Mimicking the crystalline lens of the human eye
Tunable lenses have notable advantages over classical ones. For example, it is possible to change their focal length by modifying some of their physical parameters.1 Tunable lenses efficiently respond to a wide variety of stimulus types, such as mechanical, hydraulic/pneumatic, electromagnetic, thermal, and electrochemical. Potential applications have been reported in several areas, including machine vision, ophthalmology, microscopy, and laser processing.1–4
Current research in tunable lenses aims to build more compact optical systems, but sophisticated techniques and expensive equipment are still needed. In our work we characterized polydimethylsiloxane (PDMS, Sylgard 184) samples typically used in tunable lenses,5 particularly in an adaptive lens known as a solid elastic lens (SEL). We also improved the fabrication process with a simple curing process for the polymer, resulting in an easily handled material with excellent sealing properties. This procedure reduces time and complexity in making prototypes.
We proposed an optical system using a SEL that imitates the accommodation process of the crystalline lens in the human eye. The eye's crystalline lens is flexible and its curvature is controlled by the ciliary muscles. As a result, the eye can focus on objects at different distances from it. This process is called accommodation. We adopted the accommodation-dependent schematic eye model developed by Navarro and coworkers (see Figure 1)6 and used spline implementation to design an appropriate aspheric SEL in SolidWorks® commercial software, with material specifications corresponding to experimentally measured physical parameters of PDMS obtained by us (see Figure 2).5
To mimic accommodation, we used the finite element method to simulate a radial force (0–10N in steps of 0.5N) applied to the border of the SEL, assuming the lens was held at the center (see Figures 3 and 4). Figure 3 shows that the maximum tension in the SEL is at the edge, where the forces are applied, and the minimum tension is always in the equatorial zone of the posterior surface. Figure 4 shows the simulated displacement of the compressed SEL. It behaves just as would be expected. When a force is applied to an elastic component, it tends to reduce its size across the axial direction (in this case, along the x-axis) and to increase its size across the equatorial direction (the y-axis).
Once the accommodation process was simulated, we obtained important features of the SEL by implementing genetic algorithms. Figure 5 shows the radii of curvature of the SEL we obtained as a function of the applied forces for both surfaces. Again, the curvature of both SEL surfaces was as expected. When a force is applied to the border of an approximately spherical elastic lens, the radius of curvature tends to decrease with respect to the axial direction. We also simulated our lens system in the ray-trace commercial software OSLO® to obtain its effective focal length (see Figure 6).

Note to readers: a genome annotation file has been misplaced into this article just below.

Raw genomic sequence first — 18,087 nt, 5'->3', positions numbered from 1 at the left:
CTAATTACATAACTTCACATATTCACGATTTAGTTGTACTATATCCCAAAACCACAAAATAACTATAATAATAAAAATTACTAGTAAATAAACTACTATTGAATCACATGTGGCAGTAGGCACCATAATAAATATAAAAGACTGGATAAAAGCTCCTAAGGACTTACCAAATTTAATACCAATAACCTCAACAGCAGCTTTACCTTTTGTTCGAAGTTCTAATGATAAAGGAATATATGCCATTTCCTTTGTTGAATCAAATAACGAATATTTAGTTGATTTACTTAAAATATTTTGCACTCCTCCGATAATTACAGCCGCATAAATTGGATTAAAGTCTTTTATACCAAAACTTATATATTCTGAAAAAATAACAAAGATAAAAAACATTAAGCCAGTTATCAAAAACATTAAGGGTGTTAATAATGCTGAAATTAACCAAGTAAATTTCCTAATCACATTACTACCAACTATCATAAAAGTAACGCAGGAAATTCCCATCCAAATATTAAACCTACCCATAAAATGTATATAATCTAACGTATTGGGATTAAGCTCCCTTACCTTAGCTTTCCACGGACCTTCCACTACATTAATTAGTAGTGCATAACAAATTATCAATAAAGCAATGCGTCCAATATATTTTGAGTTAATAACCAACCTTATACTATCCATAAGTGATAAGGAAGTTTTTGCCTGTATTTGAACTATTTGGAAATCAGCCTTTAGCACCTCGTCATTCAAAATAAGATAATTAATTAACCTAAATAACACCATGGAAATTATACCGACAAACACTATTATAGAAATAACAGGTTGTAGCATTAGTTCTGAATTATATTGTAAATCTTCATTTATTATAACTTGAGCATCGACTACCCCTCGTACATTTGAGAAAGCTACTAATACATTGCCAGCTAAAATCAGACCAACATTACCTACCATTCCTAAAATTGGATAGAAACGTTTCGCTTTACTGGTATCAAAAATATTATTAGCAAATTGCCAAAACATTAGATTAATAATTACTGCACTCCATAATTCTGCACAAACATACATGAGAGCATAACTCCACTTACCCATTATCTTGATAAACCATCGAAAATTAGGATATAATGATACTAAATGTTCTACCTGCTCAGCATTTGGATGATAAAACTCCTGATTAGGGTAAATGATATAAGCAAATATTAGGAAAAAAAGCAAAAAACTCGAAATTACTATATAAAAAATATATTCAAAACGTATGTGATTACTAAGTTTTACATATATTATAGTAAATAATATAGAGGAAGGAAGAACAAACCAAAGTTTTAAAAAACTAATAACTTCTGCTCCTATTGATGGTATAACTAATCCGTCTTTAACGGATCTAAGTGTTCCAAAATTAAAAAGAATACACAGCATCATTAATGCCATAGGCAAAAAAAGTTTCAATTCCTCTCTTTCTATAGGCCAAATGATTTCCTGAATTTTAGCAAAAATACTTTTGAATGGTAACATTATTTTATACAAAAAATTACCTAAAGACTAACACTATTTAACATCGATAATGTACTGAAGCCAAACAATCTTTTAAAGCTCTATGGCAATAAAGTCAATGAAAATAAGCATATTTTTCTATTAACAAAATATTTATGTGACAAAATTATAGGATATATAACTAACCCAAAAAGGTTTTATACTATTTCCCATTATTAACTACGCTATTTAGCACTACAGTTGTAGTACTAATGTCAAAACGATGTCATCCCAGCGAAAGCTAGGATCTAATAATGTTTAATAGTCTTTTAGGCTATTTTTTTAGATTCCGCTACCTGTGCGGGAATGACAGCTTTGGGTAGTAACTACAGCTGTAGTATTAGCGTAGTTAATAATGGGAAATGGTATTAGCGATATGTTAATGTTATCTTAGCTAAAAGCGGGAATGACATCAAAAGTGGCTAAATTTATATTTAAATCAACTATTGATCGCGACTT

In summary, we have shown that a PDMS lens can successfully imitate the lens of the human eye. An important application of this type of SEL is to construct an optical system that mimics image formation in the human eye and could be used in machine vision for humanoid robots. We are currently working to construct an automatic opto-mechatronic adaptive system that mimics the accommodation process and image formation of the human eye by considering the eye's four main optical components. These are an adaptive refractive surface to reproduce the human cornea (and able to reproduce focusing errors of the human eye); an adaptive iris (an automatic diaphragm to regulate lighting according to the Moon and Spencer model of average pupil size as a function of light intensity7); an adaptive SEL as described here with a specially designed mechanical mount that automatically applies the appropriate amount of force over the perimeter of the SEL for focusing (see Figure 7); and a CCD camera as a sensor to acquire the image. We hope to develop important novel applications of this technology, such as using these lenses as medical implants in the future, and we also aim to gain a better understanding of the biomechanics of the human eye.
Agustin Santiago-Alvarado has been a research professor at UTM since 1998. His research interests include optical testing, optical design, and adaptive optics.